February 1, 2012

By now most people are aware of the dangers of distracted driving, and in particular the potential hazard of driving while using a cell phone to call or text. Despite increased awareness, however, motorists continue to engage in these risky behaviors. This has prompted federal regulators to ask for help from the electronics industry.

In an effort to prevent motor vehicle accidents from texting while driving, and other similar behaviors, earlier this month the National Transportation Safety Board (NTSB) requested that those in the electronics industry develop technologies that block phones and other devices from being used while someone is driving. The agency also asked that such blocking technology allow for an exception for emergency calls.

This request from the NTSB may seem like a tall order, but already technology isn’t too far off from achieving such a goal. Currently, some companies provide options where cellphones will divert texts and calls if the phone is moving above a certain speed, like 10 mph in a car.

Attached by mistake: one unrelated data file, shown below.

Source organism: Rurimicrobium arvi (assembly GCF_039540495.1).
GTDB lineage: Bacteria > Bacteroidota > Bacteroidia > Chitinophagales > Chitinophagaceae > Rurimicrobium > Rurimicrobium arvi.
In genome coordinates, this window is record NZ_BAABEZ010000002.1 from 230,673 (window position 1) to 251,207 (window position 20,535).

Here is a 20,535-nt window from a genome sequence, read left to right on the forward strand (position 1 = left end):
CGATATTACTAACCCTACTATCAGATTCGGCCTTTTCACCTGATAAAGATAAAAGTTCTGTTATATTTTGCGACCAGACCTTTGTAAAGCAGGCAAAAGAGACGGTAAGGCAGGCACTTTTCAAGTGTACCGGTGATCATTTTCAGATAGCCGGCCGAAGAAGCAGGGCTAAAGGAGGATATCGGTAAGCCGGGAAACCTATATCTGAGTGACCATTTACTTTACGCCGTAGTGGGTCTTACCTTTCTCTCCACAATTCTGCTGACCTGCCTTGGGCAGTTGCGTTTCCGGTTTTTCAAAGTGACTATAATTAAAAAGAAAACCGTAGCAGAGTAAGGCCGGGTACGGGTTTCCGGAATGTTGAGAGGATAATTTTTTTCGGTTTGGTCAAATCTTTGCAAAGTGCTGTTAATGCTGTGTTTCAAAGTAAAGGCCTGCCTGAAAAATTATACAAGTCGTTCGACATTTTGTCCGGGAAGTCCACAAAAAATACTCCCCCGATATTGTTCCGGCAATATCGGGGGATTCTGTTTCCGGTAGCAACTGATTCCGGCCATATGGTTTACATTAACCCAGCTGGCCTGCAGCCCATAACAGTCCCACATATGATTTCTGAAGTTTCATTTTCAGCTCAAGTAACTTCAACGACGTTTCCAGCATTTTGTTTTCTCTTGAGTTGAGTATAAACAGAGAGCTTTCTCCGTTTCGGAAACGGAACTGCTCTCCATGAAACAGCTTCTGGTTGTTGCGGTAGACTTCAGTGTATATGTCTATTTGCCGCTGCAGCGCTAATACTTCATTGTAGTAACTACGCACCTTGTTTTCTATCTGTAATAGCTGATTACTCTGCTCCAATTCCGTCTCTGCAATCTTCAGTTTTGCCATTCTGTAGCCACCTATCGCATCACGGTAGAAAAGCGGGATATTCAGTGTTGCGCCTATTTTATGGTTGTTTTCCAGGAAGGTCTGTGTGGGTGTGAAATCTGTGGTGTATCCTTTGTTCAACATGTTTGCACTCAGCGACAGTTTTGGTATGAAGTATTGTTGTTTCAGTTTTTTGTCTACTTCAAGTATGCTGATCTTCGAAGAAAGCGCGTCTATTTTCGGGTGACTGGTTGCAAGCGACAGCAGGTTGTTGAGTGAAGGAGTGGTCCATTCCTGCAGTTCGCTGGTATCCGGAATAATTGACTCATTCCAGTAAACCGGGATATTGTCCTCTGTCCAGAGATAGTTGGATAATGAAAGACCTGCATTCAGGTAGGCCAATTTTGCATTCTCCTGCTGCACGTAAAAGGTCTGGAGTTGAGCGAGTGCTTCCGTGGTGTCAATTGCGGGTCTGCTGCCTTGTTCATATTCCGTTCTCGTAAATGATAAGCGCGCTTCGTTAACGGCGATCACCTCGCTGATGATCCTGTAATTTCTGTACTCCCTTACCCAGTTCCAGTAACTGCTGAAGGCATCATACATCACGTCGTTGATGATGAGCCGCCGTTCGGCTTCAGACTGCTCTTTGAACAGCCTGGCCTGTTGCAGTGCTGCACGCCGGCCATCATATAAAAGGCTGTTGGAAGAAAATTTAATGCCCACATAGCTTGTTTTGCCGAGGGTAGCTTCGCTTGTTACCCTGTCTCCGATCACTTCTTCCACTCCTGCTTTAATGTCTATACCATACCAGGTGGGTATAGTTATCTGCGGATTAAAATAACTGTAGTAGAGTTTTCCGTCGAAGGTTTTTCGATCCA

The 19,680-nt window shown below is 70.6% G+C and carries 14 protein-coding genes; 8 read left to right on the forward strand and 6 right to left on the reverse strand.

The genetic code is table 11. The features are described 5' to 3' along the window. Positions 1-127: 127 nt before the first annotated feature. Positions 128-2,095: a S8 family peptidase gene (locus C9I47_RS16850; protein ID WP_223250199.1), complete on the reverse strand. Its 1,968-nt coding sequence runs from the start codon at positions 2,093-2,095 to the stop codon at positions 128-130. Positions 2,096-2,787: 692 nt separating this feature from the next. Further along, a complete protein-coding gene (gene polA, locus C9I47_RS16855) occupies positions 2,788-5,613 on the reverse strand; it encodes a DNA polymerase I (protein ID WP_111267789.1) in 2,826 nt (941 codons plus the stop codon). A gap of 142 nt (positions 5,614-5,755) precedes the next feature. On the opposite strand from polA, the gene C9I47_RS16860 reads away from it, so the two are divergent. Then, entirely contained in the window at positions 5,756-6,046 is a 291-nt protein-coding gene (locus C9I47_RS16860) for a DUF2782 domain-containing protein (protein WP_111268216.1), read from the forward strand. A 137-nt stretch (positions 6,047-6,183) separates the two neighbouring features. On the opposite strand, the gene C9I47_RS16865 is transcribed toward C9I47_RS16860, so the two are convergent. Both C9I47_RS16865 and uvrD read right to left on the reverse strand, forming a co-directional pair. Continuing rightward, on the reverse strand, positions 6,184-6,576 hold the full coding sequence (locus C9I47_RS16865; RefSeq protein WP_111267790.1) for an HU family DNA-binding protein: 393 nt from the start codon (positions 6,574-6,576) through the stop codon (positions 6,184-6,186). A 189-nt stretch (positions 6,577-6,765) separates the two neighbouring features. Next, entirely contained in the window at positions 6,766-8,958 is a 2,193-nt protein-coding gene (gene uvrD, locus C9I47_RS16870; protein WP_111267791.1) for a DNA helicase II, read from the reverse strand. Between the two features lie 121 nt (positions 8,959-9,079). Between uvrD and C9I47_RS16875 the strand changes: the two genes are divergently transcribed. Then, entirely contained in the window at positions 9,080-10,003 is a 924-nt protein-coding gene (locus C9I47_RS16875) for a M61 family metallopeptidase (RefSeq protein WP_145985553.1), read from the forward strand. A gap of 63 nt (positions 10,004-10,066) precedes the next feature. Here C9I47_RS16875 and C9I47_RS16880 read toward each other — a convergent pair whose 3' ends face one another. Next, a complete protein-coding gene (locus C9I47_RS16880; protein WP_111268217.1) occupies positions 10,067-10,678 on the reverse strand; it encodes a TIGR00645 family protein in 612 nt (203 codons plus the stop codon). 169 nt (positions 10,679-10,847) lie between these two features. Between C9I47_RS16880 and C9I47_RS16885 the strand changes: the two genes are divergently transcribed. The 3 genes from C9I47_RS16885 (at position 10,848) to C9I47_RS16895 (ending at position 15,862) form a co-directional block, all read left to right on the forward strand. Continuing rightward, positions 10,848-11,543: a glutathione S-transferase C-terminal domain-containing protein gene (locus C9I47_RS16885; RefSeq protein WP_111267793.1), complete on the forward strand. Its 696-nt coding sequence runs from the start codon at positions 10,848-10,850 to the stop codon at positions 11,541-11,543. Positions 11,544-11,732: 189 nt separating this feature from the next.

The challenge is determining whether the phone belongs to a driver or passenger in the car. One idea is creating a dead zone in one part of the vehicle. However, a spokesperson for The Wireless Association said such a solution would run afoul federal laws prohibiting the blocking of radio signals. The emergency call exception is an easier fix; certain numbers like 911 could be programmed as exceptions to the blocking technology.

Drivers, however, don’t have to wait for this technology to be developed if they want to prevent car accidents. All motorists have to do is turn off their phone whenever they get behind the wheel.

Source:, “Going Places: Feds seek technology to block drivers’ calls, text,” Feb. 12, 2012


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